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Twenty-second Sunday in Ordinary Time — Aug 28, 2022

Bishop’s Reflections

August 28, 2022

Every Sunday, Bishop Edward Malesic writes a Scripture reflection for the faithful. Follow the bishop on Facebook, Twitter and Instagram.

Click HERE for the readings.

Twenty-second Sunday in Ordinary Time — Aug 28, 2022

Our readings for this Sunday talk about the necessity of humility. Sirach urges us, “My child, conduct your affairs with humility.” Jesus says to us in the Gospel, “(T)he one who humbles himself will be exalted.” Even the Second Reading makes sure we know that God is completely above us, saying that we have approached “the city of the living God, the heavenly Jerusalem…and God the judge of all.”

The fall of Adam and Eve was the result of their pride, thinking that they could be God’s equal, deciding for themselves what is good and what is bad. Pride is one of the seven deadly sins, the result of an ego that is out of control.

Pride is remedied by the virtue (or good habit) of humility. True humility is not an abject debasement of oneself. No, humility is the result of having a realistic understanding of one’s place in the order of the world. It makes us admit that God is God and we are not.

When we understand that we are creatures and God is the creator, and when we accept that we are all children of the same God, we begin to understand the statement of Jesus that we must love God above all things and our neighbors as ourselves. To do this requires a good dose of humility. St. Paul says it well in his letter to the Philippians, “Do nothing out of selfishness or out of vainglory; rather, humbly regard others as more important to yourselves” (Philippians 2:3). In today’s Gospel, Jesus would advise us to take the lowest place at the banquet, rather than the highest.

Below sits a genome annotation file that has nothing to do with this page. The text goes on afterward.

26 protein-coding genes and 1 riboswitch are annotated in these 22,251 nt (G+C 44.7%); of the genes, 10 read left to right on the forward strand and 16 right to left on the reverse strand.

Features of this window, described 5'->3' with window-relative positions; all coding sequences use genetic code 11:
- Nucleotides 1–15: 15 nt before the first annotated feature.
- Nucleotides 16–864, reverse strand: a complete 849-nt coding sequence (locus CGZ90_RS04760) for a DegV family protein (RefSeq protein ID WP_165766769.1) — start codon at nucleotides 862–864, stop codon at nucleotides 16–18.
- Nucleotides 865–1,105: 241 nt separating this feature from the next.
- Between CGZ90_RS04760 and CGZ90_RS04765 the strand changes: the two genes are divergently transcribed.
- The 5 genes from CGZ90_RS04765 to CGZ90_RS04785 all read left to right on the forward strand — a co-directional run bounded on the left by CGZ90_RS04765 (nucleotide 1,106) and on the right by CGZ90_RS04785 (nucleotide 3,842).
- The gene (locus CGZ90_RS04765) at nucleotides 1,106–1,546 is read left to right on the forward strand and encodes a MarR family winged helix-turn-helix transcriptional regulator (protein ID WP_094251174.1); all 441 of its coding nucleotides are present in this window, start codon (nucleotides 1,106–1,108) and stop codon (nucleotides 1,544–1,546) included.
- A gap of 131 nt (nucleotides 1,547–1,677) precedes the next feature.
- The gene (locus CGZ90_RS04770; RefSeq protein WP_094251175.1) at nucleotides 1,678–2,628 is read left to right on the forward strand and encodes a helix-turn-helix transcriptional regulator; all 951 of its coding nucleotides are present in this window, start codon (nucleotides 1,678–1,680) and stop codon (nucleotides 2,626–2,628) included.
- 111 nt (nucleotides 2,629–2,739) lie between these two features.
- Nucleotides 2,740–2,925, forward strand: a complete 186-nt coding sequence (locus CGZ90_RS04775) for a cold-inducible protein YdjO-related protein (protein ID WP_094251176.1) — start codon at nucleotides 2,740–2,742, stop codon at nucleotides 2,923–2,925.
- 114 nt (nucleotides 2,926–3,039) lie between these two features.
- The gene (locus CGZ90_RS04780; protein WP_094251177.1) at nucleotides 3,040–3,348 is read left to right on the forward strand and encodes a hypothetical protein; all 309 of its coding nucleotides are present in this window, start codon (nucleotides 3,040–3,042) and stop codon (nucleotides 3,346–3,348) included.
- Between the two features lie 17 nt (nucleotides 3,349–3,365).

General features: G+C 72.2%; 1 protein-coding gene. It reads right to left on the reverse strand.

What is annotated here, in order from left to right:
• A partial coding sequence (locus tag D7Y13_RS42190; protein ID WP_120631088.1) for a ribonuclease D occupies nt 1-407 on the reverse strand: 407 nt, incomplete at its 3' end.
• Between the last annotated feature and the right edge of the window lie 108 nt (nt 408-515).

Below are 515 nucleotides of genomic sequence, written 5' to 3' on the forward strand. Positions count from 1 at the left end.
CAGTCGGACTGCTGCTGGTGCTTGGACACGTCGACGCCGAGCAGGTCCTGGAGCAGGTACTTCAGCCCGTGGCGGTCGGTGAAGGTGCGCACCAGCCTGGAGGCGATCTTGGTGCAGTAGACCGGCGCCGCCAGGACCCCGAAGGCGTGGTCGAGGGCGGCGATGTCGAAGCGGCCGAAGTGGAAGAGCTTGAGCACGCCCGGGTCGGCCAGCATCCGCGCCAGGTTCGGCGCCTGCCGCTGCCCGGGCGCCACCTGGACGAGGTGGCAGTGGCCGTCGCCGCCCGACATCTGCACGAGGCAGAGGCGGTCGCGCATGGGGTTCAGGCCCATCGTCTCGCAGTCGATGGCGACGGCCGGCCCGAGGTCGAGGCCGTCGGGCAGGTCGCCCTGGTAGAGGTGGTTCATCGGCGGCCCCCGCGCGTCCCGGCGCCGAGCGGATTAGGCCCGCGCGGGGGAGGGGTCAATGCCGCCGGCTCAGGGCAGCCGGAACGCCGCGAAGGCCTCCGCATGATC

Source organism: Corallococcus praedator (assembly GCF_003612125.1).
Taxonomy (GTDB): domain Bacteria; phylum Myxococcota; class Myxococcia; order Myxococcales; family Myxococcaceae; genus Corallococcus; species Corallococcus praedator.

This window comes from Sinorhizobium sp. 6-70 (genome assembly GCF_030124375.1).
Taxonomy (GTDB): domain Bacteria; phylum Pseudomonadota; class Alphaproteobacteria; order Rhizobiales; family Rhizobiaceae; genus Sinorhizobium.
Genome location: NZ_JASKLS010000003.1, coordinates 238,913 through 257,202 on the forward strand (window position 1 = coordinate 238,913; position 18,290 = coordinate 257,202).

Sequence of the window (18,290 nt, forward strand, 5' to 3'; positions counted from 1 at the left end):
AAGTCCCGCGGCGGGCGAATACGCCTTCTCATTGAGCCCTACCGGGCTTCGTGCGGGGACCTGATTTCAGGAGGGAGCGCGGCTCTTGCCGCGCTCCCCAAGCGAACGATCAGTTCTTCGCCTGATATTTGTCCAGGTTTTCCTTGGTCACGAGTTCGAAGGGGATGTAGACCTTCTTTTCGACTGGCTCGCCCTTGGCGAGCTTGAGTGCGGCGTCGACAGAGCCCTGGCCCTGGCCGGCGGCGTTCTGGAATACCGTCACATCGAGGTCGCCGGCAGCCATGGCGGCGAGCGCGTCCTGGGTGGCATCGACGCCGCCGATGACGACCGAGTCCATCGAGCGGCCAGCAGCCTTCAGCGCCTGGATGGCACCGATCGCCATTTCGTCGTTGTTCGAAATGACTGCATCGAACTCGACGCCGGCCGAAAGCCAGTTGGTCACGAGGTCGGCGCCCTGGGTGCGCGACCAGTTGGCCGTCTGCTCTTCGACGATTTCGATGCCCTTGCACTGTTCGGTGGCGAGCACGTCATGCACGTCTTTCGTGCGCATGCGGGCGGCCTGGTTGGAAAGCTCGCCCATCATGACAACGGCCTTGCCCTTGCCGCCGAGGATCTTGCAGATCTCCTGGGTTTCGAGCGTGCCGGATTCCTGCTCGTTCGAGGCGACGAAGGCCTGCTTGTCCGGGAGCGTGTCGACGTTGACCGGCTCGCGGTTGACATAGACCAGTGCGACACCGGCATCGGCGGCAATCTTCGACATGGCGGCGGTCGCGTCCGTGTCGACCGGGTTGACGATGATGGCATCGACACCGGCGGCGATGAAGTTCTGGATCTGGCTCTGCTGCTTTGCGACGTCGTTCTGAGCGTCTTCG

Humility, the Catechism of the Catholic Church (CCC) says, “is the foundation of prayer” (CCC, 2559). It quotes St. Augustine who said, “Man is a beggar before God.” Humility before God leads us to adore him in an “homage of the spirit to the ‘King of Kings’ (CCC, 2628).

So now, we have some insight into why Jesus and Sirach both advise us to have some humility. It is the only fitting stance we can have with one another and with God and it is in imitation of Jesus who emptied himself, “taking the form of a slave.” Yet, because he humbled himself, God exalted him. May he do the same for us who are humbled before an awesome God, sharing the same planet with one another.

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